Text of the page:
Testimony and Conversion
February 2015

“Testimony and Conversion,” Liahona, February 2015, 4–6

First Presidency Message

Testimony and Conversion

There is a difference between receiving a testimony of truth and being truly converted. For instance, the great Apostle Peter bore his witness to the Savior that he knew that Jesus was the Son of God.

“[Jesus] saith unto them, But whom say ye that I am?

“And Simon Peter answered and said, Thou art the Christ, the Son of the living God.

“And Jesus answered and said unto him, Blessed art thou, Simon Bar-jona: for flesh and blood hath not revealed it unto thee, but my Father which is in heaven” (Matthew 16:15–17).

And yet later, in His injunction to Peter, the Lord gave him and us a guide to become truly converted and to extend that conversion for a lifetime. Jesus said it this way: “When thou art converted, strengthen thy brethren” (Luke 22:32).

Jesus taught Peter that there was still a great change that must go beyond having a testimony to being able to think, feel, and act as truly converted disciples of Jesus Christ. That is the mighty change we all seek. Once we obtain it, we need that change to continue until the end of our mortal probation (see Alma 5:13–14).

We know from our own experience and from observing others that having a few great moments of spiritual power will not be enough. Peter denied he knew the Savior even after he had received a witness by the Spirit that Jesus was the Christ. The Three Witnesses of the Book of Mormon had direct testimony given to them that the Book of Mormon was the word of God, and yet later they faltered in their ability to sustain Joseph Smith as the Prophet of the Lord’s Church.

Oh, Blessed Jesus

Oh, Blessed Jesus, by Walter Rane

We need a change in our hearts, as described in the book of Alma: “And they did all declare unto the people the selfsame thing—that their hearts had been changed; that they had no more desire to do evil” (Alma 19:33; see also Mosiah 5:2).

The Lord taught us that when we are truly converted to His gospel, our hearts will be turned from selfish concerns and turned toward service to lift others as they move upward to eternal life. To obtain that conversion, we can pray and work in faith to become the new creature made possible by the Atonement of Jesus Christ.

We can start by praying for the faith to repent of selfishness and for the gift of caring for others more than ourselves. We can pray for the power to lay aside pride and envy.

Prayer will be the key as well for receiving the gift of a love for the word of God and for the love of Christ (see Moroni 7:47–48). The two come together. As we read, ponder, and pray over the word of God, we will come to love it. The Lord puts it in our hearts. As we feel that love, we will begin to love the Lord more and more. With that will come the love for others that we need in order to strengthen those whom God puts in our path.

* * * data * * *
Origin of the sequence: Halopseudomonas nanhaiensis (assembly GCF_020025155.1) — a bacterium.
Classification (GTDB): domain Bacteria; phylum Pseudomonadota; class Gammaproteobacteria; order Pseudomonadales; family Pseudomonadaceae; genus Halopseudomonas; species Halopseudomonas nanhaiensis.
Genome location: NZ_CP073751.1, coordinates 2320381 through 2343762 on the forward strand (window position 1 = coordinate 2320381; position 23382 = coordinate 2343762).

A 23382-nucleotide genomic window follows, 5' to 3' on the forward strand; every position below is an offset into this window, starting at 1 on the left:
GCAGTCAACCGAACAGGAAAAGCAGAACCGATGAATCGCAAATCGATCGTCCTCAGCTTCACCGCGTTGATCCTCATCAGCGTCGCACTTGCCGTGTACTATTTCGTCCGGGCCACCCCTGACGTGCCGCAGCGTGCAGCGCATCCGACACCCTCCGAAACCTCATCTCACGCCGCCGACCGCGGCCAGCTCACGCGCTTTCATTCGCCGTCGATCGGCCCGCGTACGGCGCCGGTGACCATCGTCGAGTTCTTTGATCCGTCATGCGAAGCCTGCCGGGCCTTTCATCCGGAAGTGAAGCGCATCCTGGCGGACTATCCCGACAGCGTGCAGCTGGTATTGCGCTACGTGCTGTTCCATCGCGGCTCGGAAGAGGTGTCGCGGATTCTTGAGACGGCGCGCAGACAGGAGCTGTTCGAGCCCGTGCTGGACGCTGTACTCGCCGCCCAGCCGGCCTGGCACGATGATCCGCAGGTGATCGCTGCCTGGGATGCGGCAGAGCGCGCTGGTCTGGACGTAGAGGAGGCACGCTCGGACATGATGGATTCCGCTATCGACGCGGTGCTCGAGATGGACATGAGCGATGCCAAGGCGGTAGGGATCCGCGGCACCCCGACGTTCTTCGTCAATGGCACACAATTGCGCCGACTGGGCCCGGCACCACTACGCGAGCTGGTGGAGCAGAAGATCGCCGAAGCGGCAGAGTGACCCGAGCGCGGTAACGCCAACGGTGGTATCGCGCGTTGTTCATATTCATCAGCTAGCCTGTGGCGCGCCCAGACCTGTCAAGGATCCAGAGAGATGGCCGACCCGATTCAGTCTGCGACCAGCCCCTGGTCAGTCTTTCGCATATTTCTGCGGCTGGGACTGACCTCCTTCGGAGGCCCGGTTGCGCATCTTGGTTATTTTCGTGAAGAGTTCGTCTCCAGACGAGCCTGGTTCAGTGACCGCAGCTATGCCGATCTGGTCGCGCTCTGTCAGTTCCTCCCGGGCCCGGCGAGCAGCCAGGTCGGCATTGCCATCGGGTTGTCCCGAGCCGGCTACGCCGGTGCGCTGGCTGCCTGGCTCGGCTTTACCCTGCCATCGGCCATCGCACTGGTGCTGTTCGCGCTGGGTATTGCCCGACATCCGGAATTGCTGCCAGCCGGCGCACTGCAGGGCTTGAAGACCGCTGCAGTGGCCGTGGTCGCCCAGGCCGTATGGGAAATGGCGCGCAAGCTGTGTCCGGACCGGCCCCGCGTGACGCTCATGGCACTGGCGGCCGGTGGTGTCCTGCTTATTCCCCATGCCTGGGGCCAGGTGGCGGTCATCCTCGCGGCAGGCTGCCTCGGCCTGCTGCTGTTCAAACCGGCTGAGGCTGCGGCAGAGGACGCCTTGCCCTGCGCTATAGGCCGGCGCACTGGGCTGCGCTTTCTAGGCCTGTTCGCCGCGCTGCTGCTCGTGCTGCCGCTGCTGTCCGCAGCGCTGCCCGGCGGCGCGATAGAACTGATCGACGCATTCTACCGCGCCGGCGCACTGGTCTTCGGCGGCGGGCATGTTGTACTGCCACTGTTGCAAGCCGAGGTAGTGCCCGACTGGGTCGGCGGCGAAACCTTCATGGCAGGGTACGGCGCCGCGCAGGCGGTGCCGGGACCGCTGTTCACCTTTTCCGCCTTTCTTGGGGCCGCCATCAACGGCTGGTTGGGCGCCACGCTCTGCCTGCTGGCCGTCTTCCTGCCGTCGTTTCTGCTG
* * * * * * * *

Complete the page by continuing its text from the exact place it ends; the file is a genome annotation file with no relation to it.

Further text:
For instance, we can pray to recognize those the Lord would have His missionaries teach. Full-time missionaries can pray in faith to know by the Spirit what to teach and testify. They can pray in faith that the Lord will let them feel His love for everyone they meet. The missionaries will not bring everyone they meet to the waters of baptism and to the gift of the Holy Ghost. But they can have the Holy Ghost as a companion. Through their service and with the help of the Holy Ghost, missionaries will then, in time, be changed in their hearts.

That change will be renewed again and again as they and we unselfishly continue over a lifetime to act in faith to strengthen others with the gospel of Jesus Christ. Conversion will not be a single event or something that will last for just one season of life but will be a continuing process. Life can become brighter until the perfect day, when we will see the Savior and find that we have become like Him. The Lord described the journey this way: “That which is of God is light; and he that receiveth light, and continueth in God, receiveth more light; and that light groweth brighter and brighter until the perfect day” (D&C 50:24).

I promise you that is possible for each of us.

Teaching from This Message

Elder David A. Bednar of the Quorum of the Twelve Apostles used the “parable of the pickle” to teach that conversion is an ongoing process rather than a one-time event: “Line upon line and precept upon precept, gradually and almost imperceptibly, our motives, our thoughts, our words, and our deeds become aligned with the will of God” (“Ye Must Be Born Again,” Ensign, May 2007, 19). Consider reviewing the parable of the pickle with those you teach. What can each of us do to move forward steadily in the gradual process of conversion that President Eyring and Elder Bednar both discuss?